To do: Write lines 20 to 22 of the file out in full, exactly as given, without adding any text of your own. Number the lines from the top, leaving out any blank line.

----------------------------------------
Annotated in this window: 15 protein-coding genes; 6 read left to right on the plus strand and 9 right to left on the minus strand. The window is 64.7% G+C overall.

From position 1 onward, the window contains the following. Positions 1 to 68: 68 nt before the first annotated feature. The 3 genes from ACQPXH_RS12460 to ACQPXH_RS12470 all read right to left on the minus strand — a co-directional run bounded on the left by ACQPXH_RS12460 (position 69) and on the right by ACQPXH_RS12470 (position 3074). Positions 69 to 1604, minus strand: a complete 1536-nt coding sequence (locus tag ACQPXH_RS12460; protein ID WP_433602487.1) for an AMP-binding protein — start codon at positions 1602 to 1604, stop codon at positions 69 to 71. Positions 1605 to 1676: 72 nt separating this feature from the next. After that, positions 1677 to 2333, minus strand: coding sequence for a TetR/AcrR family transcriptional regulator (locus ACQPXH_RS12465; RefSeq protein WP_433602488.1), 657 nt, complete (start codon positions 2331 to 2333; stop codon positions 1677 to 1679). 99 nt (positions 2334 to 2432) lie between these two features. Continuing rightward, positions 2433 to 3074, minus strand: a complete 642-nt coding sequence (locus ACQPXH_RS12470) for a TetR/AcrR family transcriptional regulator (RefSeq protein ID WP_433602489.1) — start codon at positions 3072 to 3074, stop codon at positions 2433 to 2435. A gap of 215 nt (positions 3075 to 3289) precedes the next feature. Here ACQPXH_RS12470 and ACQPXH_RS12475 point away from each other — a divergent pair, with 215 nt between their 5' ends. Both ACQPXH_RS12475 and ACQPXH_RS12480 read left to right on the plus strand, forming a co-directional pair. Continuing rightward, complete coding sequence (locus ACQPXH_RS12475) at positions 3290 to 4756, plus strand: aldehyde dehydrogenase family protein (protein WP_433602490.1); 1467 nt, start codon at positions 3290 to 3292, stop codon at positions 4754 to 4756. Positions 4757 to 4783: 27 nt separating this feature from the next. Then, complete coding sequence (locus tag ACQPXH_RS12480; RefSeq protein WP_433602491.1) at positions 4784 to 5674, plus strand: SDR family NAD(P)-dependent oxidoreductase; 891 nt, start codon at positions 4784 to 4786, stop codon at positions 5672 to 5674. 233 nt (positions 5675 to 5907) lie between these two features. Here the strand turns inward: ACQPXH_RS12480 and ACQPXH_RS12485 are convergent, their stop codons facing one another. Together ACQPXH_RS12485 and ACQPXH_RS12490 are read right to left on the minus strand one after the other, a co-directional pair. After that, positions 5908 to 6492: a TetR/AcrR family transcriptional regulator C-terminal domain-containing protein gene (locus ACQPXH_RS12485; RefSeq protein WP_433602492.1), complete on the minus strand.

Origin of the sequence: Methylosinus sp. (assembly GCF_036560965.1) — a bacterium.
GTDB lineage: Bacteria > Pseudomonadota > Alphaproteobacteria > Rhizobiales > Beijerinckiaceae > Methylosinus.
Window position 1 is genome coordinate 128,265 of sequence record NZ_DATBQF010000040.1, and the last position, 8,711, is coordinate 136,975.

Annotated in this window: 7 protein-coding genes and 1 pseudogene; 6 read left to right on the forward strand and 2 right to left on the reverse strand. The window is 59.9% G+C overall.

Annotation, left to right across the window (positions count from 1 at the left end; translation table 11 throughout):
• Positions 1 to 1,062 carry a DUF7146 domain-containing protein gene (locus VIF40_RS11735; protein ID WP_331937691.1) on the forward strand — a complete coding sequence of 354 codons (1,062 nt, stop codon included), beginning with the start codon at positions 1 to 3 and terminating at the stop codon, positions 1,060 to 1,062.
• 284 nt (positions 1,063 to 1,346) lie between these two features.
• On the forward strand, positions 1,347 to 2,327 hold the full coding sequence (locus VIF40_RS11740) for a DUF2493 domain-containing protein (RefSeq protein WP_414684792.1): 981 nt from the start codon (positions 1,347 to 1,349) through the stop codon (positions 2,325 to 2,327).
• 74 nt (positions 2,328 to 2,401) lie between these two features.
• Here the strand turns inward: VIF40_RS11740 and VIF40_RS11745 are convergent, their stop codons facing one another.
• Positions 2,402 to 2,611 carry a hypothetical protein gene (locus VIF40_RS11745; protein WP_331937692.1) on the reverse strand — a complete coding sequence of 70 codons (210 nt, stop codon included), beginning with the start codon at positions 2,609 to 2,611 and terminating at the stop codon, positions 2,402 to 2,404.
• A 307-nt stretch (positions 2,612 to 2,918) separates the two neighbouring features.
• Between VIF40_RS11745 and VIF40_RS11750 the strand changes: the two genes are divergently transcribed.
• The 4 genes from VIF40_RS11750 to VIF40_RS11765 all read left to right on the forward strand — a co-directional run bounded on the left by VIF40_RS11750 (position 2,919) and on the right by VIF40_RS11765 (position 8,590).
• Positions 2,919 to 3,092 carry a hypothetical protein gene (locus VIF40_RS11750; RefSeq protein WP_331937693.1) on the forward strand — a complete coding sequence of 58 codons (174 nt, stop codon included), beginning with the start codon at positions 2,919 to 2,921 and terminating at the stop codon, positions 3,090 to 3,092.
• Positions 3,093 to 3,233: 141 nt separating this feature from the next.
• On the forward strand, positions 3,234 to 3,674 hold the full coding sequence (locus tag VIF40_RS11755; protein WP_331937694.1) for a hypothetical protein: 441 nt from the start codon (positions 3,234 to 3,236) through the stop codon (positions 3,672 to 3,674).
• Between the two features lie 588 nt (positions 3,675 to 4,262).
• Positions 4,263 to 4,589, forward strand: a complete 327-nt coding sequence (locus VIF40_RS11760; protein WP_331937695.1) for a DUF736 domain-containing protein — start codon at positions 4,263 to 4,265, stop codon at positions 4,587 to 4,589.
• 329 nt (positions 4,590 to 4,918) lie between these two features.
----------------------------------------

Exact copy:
• Between the two features lie 588 nt (positions 3,675 to 4,262).
• Positions 4,263 to 4,589, forward strand: a complete 327-nt coding sequence (locus VIF40_RS11760; protein WP_331937695.1) for a DUF736 domain-containing protein — start codon at positions 4,263 to 4,265, stop codon at positions 4,587 to 4,589.
• 329 nt (positions 4,590 to 4,918) lie between these two features.